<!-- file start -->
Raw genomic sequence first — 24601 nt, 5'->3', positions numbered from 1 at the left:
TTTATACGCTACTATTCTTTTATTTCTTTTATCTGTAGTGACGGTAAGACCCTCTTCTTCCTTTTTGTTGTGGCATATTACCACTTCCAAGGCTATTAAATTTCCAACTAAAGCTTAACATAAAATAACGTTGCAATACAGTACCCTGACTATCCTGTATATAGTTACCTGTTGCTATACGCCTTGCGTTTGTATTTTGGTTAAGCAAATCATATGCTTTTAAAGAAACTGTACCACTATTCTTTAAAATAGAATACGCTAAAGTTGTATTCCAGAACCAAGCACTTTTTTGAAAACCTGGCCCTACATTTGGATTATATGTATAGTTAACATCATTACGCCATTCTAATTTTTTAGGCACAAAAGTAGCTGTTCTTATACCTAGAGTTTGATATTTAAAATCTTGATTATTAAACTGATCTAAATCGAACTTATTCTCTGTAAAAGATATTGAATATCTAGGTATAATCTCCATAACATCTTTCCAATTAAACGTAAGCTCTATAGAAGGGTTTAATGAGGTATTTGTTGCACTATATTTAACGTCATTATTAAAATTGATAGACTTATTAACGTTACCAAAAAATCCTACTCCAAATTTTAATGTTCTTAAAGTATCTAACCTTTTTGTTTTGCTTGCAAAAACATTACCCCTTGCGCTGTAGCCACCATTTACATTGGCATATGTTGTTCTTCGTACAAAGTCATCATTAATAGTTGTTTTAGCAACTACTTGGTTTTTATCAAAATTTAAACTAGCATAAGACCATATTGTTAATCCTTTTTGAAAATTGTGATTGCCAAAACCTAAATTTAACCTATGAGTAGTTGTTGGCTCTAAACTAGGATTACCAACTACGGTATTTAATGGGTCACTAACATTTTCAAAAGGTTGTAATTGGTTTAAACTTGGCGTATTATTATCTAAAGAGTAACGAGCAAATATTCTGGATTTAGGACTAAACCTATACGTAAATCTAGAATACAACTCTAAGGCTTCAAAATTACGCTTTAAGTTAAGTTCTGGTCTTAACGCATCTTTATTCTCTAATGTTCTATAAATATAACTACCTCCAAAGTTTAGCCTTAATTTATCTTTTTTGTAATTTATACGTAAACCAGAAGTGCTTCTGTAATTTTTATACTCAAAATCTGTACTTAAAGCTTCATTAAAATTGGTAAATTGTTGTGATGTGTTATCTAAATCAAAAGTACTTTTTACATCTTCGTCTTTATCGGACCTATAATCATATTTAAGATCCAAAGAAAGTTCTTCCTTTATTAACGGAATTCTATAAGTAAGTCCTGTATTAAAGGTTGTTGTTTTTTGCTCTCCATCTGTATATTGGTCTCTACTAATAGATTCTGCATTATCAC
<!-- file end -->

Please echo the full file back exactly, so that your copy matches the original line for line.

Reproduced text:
Raw genomic sequence first — 24601 nt, 5'->3', positions numbered from 1 at the left:
TTTATACGCTACTATTCTTTTATTTCTTTTATCTGTAGTGACGGTAAGACCCTCTTCTTCCTTTTTGTTGTGGCATATTACCACTTCCAAGGCTATTAAATTTCCAACTAAAGCTTAACATAAAATAACGTTGCAATACAGTACCCTGACTATCCTGTATATAGTTACCTGTTGCTATACGCCTTGCGTTTGTATTTTGGTTAAGCAAATCATATGCTTTTAAAGAAACTGTACCACTATTCTTTAAAATAGAATACGCTAAAGTTGTATTCCAGAACCAAGCACTTTTTTGAAAACCTGGCCCTACATTTGGATTATATGTATAGTTAACATCATTACGCCATTCTAATTTTTTAGGCACAAAAGTAGCTGTTCTTATACCTAGAGTTTGATATTTAAAATCTTGATTATTAAACTGATCTAAATCGAACTTATTCTCTGTAAAAGATATTGAATATCTAGGTATAATCTCCATAACATCTTTCCAATTAAACGTAAGCTCTATAGAAGGGTTTAATGAGGTATTTGTTGCACTATATTTAACGTCATTATTAAAATTGATAGACTTATTAACGTTACCAAAAAATCCTACTCCAAATTTTAATGTTCTTAAAGTATCTAACCTTTTTGTTTTGCTTGCAAAAACATTACCCCTTGCGCTGTAGCCACCATTTACATTGGCATATGTTGTTCTTCGTACAAAGTCATCATTAATAGTTGTTTTAGCAACTACTTGGTTTTTATCAAAATTTAAACTAGCATAAGACCATATTGTTAATCCTTTTTGAAAATTGTGATTGCCAAAACCTAAATTTAACCTATGAGTAGTTGTTGGCTCTAAACTAGGATTACCAACTACGGTATTTAATGGGTCACTAACATTTTCAAAAGGTTGTAATTGGTTTAAACTTGGCGTATTATTATCTAAAGAGTAACGAGCAAATATTCTGGATTTAGGACTAAACCTATACGTAAATCTAGAATACAACTCTAAGGCTTCAAAATTACGCTTTAAGTTAAGTTCTGGTCTTAACGCATCTTTATTCTCTAATGTTCTATAAATATAACTACCTCCAAAGTTTAGCCTTAATTTATCTTTTTTGTAATTTATACGTAAACCAGAAGTGCTTCTGTAATTTTTATACTCAAAATCTGTACTTAAAGCTTCATTAAAATTGGTAAATTGTTGTGATGTGTTATCTAAATCAAAAGTACTTTTTACATCTTCGTCTTTATCGGACCTATAATCATATTTAAGATCCAAAGAAAGTTCTTCCTTTATTAACGGAATTCTATAAGTAAGTCCTGTATTAAAGGTTGTTGTTTTTTGCTCTCCATCTGTATATTGGTCTCTACTAATAGATTCTGCATTATCAC